Transport infrastructure developments such as roads, railways, airports and ports tend to signal where the next property hot spot will be as they often serve as catalysts to drive economic activity while enhancing the liveability of the areas they serve or operate in.

One much-anticipated infrastructure project in Peninsular Malaysia that is set to transform the landscape along its route is the West Coast Expressway (WCE), a 233km highway connecting Banting in Selangor to Taiping, Perak.

The construction of the WCE is being undertaken by a consortium comprising WCE Holdings Bhd and IJM Construction Sdn Bhd and is expected to be fully completed by end-2022.

The WCE will be connected to several existing highways, namely the North-South Expressway (NSE), the South Klang Valley Expressway (SKVE), the New Klang Valley Expressway (NKVE), the New North Klang Straits Bypass (NNKSB), the Kuala Lumpur-Kuala Selangor Expressway (LATAR) and the Shah Alam Expressway (KESAS).

Upon completion, it is expected to enhance the accessibility and connectivity of the areas along the alignment.

According to industry experts, the WCE will potentially open up the west coast corridor as the travelling time to the coastal areas will be slashed and thus spur the growth of development in these areas.

“The time taken to get to areas along the WCE will be reduced. For example, it takes a long time to get to tourism destinations like the leaning tower of Teluk Intan and to Pulau Pangkor using the current roads. But with this highway, it will be so convenient for tourists. It will also provide opportunities for manufacturers and small and medium enterprises (SMEs) to relocate their factories to areas along the new highway,” says Raine & Horne International Zaki + Partners Sdn Bhd associate director James Tan.

It will also be much easier, cheaper and convenient for businesses and factories to transport their goods along the west coast, he adds.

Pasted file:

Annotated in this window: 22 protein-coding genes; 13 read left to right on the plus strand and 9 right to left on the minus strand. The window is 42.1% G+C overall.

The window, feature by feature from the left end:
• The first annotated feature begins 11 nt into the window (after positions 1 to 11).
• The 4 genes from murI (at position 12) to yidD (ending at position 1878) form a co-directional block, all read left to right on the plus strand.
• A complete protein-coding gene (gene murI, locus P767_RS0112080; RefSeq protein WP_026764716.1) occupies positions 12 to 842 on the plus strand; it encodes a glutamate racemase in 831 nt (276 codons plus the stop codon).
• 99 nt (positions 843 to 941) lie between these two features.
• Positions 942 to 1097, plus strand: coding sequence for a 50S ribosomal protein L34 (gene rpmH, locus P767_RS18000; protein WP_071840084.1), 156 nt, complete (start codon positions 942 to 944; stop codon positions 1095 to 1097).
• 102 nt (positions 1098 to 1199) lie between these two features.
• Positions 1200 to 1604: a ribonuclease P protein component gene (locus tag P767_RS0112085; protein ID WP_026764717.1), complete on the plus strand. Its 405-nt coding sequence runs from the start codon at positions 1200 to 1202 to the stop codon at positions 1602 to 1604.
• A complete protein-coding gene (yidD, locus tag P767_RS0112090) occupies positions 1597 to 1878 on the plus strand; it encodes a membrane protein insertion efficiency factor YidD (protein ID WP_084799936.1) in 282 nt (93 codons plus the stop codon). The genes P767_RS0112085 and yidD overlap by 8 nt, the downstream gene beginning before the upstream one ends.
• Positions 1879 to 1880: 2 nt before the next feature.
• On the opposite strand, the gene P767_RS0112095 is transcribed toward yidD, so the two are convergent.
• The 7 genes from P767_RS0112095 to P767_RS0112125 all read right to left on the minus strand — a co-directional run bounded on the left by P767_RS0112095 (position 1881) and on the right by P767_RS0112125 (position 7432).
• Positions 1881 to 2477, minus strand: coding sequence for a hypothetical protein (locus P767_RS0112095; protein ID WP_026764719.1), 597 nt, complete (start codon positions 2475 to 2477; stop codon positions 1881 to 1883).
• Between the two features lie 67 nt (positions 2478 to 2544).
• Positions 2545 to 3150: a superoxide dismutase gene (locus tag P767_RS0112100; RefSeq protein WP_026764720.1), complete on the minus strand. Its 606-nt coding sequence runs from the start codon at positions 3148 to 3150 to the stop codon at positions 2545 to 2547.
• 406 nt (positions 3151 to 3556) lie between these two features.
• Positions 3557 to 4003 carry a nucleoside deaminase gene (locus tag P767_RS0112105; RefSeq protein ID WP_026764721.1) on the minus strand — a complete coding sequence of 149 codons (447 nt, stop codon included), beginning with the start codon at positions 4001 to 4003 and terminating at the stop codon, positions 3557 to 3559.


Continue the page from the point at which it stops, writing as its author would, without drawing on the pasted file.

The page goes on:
On top of that, there will be opportunities for property developers to build industrial or resort properties, especially near the highway exits or interchanges such as Kapar, Klang, Bandar Bukit Raja, Shah Alam, Telok Datok and Banting as these areas are expected to enjoy reduced travelling time and improved accessibility.

There are 21 interchanges along the WCE, of which 11 are located in Perak and the rest within Selangor.

Currently, accessibility of areas in the west coast corridor is limited to the Federal Route 5 road, says urban planner and transport expert Goh Bok Yen.

“The west coast is very resourceful with all the existing fishery and marine-based industries, especially from Sekinchan onwards to Taiping. But the accessibility is not there and this has impeded the economic and development potential of the west coast corridor,” offers Goh, who is the director of MAG Technical and Development Consultant Sdn Bhd.

Using the Federal Route 5, the distance from Banting to Taiping is about 308km and it would take about five to six hours to travel between the two destinations on a smooth traffic day, according to Google Maps.

However, with the 233km WCE, industrial players will be able to tap the resource-rich coastal areas in a more convenient and efficient way, says Goh.

“Over the mid to long term, the WCE certainly offers good opportunity to generate new growth areas along the corridor where developers like Sime Darby Property and KLK Land own vast estate lands. With these landbank, there could be more new township developments in areas such as Ijok and Kuala Selangor,” he adds.

Awakening of Banting

Along the WCE alignment, Banting appears to be the favourite pick for both Tan and Goh, to benefit the most from the construction of the expressway as there will be an upcoming interchange situated at Federal Route 31 close to Bandar Mahkota, Banting.

Tan points out that as the starting point of the WCE, Banting will enjoy much better access than now from the upcoming highway as well as the existing SKVE.

“The travel time from Banting to Putrajaya, Cyberjaya and the KLIA (Kuala Lumpur International Airport) in Sepang will be shortened. With that, Banting will definitely receive a big economic boost and property prices in the vicinity are expected to go up further,” offers Tan.